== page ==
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8-Humans: 'Perfect baby soon' as genetic test is approved in UK

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TITLE:  'Perfect baby soon' as genetic test is approved
SOURCE: Daily Mail, UK, by Beezy Marsh
DATE:   November 12, 2001

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THE first 'perfect' baby could be created in Britain within weeks using an 
embryo screening technique, following its approval by a fertility watchdog, 
it emerged yesterday. A London clinic will use the controversial method to 
screen out embryos with even tiny flaws to boost the chances of couples 
undergoing fertility treatment having a child. Even embryos which could 
grow into healthy infants may be discarded due to minute imperfections 
which experts fear can lead to miscarriage.

Others with chromosomal abnormalities which would lead to Down's syndrome 
will also be weeded out. Women over 35 are at a greater risk of all forms 
of embryo abnormalities and stand to benefit most from the GBP 700-a-time 
screening, called pre-implantation genetic diagnosis (PGD). The procedure, 
available in America for several years, can go ahead at licensed clinics 
after the Human Fertilisation and Embryology Authority yesterday revealed 
it had 'no objection'. No change in the 1990 legislation on fertility 
treatment was necessary as PGD is allowed for certain diseases, such as 
cystic fibrosis, which can be inherited. The authority simply allowed the 
technique to be extended to include screening for chromosomal mutations. 
Screening for choice of sex or traits such as hair and eye colour remains 
outlawed. Last night, however, campaigners warned that PGD is a major step 
towards genetic engineering. Paul Tully, of the Society for the Protection 
of Unborn Children, said: 'People are mistaken if their concerns about the 
designer baby scenario are restricted to the idea of someone creating a 
fair-haired, blue-eyed child with an IQ of 150. 'This is where it starts 
and it is a slippery slope. We are starting to eliminate those with more 
manifest 'imperfections' through this procedure and it may well move on to 
other conditions, such as heart disease or breast cancer. 'These arguments 
are going to be very difficult for society to go back on once they have 
approved the principle.'

A spokesman for the Down's Syndrome Association said it was 
'understandable' that parents would want to select the embryos most likely 
to lead to a healthy baby. But she added: 'In principle, we would argue 
strongly against such a test if we thought it was being carried out purely 
in the search for 'the perfect baby'.'

Professor Joy Delhanty, of University College Medical School in London, who 
carries out PGD for inherited conditions, added: 'This technique is a 
departure because there is no specific diagnosis involved and this is about 
improving implantation rates. 'It might be appropriate for certain patients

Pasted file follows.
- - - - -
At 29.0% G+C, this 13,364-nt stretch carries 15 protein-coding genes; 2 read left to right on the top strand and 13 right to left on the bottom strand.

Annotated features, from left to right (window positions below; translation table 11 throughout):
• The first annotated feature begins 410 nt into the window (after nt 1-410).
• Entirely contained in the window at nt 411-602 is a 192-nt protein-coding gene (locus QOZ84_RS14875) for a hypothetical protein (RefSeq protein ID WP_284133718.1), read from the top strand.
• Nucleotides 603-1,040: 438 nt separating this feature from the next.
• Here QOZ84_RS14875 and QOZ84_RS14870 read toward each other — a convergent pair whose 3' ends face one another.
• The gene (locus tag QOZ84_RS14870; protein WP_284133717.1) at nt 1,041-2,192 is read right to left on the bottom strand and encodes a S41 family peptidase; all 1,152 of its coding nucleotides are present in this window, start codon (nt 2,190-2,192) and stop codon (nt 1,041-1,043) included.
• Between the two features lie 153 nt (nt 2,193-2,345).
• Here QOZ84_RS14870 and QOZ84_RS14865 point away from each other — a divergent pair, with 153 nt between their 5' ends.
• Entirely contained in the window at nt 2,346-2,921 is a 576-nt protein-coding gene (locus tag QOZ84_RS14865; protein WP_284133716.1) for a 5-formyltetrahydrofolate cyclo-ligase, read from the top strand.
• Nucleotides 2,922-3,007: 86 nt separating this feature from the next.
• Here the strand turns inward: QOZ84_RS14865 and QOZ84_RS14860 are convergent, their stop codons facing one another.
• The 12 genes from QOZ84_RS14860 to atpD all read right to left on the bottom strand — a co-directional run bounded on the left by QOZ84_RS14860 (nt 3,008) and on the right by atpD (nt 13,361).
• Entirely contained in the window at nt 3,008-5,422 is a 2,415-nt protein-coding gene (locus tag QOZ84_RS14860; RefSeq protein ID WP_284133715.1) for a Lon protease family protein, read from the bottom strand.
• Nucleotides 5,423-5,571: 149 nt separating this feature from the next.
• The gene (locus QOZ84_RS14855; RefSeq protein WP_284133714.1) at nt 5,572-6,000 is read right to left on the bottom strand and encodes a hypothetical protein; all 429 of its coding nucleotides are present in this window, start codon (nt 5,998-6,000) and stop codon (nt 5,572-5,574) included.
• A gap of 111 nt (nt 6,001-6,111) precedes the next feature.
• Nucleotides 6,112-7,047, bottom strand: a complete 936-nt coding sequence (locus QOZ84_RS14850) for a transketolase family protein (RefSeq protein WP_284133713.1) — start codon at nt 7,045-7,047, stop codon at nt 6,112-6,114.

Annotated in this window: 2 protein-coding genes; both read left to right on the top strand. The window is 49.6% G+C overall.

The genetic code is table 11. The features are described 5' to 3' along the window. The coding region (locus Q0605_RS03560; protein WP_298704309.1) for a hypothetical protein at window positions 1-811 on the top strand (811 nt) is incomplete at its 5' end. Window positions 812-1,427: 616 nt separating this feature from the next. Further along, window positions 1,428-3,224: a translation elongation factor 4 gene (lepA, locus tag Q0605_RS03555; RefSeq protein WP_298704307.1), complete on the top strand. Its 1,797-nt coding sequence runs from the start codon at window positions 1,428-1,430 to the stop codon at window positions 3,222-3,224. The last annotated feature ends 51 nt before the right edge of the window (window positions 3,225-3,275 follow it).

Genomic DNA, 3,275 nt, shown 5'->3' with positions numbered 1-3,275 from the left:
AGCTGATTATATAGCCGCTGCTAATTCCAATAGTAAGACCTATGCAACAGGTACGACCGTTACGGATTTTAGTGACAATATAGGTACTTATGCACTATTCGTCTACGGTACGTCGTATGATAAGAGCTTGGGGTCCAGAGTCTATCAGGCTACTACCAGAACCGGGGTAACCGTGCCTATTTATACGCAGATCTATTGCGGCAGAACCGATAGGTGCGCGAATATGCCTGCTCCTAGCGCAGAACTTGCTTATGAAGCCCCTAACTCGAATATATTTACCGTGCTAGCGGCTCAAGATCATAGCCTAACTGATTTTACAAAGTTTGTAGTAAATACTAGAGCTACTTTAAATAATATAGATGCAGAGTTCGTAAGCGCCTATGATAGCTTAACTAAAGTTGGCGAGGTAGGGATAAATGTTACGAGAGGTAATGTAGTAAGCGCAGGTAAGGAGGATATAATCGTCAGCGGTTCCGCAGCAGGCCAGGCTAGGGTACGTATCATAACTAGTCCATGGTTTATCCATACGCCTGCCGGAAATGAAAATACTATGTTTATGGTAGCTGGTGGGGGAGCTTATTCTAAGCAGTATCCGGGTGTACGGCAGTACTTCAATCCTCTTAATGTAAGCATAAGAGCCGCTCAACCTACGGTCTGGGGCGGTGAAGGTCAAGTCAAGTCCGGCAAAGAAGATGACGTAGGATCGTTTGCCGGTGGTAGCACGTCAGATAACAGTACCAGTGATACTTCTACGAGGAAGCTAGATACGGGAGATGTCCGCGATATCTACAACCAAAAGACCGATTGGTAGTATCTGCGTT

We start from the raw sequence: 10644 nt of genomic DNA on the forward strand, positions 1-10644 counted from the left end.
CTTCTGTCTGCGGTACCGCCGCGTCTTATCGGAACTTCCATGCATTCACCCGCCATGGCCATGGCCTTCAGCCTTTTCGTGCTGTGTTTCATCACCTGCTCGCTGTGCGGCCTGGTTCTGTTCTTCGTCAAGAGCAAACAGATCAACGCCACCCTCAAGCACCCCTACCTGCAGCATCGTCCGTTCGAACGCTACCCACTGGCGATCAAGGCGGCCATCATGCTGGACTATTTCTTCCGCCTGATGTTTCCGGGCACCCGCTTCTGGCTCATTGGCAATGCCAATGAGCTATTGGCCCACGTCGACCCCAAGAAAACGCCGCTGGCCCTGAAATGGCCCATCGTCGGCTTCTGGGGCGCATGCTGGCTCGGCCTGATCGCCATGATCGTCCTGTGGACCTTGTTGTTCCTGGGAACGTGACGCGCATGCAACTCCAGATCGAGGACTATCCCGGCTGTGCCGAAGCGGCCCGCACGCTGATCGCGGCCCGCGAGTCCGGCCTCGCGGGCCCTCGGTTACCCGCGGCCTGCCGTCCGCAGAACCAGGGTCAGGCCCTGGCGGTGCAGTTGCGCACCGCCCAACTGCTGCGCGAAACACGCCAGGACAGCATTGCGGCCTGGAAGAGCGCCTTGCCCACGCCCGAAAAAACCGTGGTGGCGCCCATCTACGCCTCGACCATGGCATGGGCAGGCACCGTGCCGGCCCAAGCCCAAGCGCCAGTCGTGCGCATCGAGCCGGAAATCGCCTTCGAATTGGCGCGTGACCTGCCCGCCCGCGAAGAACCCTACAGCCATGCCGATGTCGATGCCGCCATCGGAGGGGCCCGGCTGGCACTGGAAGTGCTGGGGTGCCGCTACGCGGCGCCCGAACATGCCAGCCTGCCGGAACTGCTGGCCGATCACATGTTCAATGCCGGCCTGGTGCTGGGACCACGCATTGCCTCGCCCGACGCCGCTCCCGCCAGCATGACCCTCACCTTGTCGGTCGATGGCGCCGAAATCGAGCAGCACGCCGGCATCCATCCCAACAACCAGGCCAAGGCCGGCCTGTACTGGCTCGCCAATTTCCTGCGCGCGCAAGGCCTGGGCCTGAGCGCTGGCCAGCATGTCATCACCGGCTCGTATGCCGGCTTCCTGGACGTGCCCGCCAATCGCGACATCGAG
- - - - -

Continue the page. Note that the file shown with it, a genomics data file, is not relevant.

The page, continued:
with repeated miscarriage, but one has to remember this is an invasive 
procedure for the embryo.'

The change follows a legal challenge by fertility expert Mohammed 
Taranissi, of the Assisted Reproduction and Gynaecology Unit in London. He 
expects to start preparing the first patients in a month, with the first 
screening scheduled for the New Year. Dozens of women who have suffered 
failures with in vitro fertilisation have inquired about the treatment. 
Around 27,000 couples embark on fertility treatment every year, at a cost 
of around GBP 3,000 per time, but 85 per cent of attempts fail. The PGD 
technique works by taking a cell from an embryo and staining certain 
chromosomes - the building blocks of life which contain genetic information 
- using a special dye to show up abnormalities. The HFEA said it would soon 
carry out a final inspection of Mr Taranissi's clinic after GBP 250,000 
screening equipment was installed last week. 'We have no objections to the 
technique being used,' said a spokesman. 'We are minded to license it but 
we need to first inspect the clinic.'

Mr Taranissi said: 'In IVF, embryologists already look for the best-quality 
embryos by appearance, and so this is a logical progression. 'It is 
designed to help women and will benefit a large group of patients going 
through IVF and give them the best chance of having a baby. 'It could mean 
people with poor quality embryos will not attempt many cycles of IVF, and 
so could save them emotional distress.

'You could argue it is unethical not to do this. What is the other 
scenario? To have a woman get pregnant, carry out a test for Down's and 
then offer her a termination?' Chromosomal abnormalities cause Down's 
syndrome and have been linked to repeated miscarriage and 'unexplained' 
infertility. The aim of PGD is to screen out less than 'perfect' embryos to 
increase the chances of implantation and healthy pregnancy. Only the best 
embryos will be used during IVF treatment. The risk of a woman suffering 
mutations in her eggs rises steeply after the age of 35, when egg quality 
declines. In women over 35, up to 30 per cent of embryos may contain 
chromosomal abnormalities. The rate soars to 80 per cent for those in their 

Experts believe such mutations are to blame for 60 per cent of miscarriages 
occuring in the first three months of pregnancy. Until now, women have been 
offered screening for Down's during pregnancy only if they are considered a 
high risk. The method, called an amniocentisis, involves inserting a needle 
into the womb and can cause a miscarriage.


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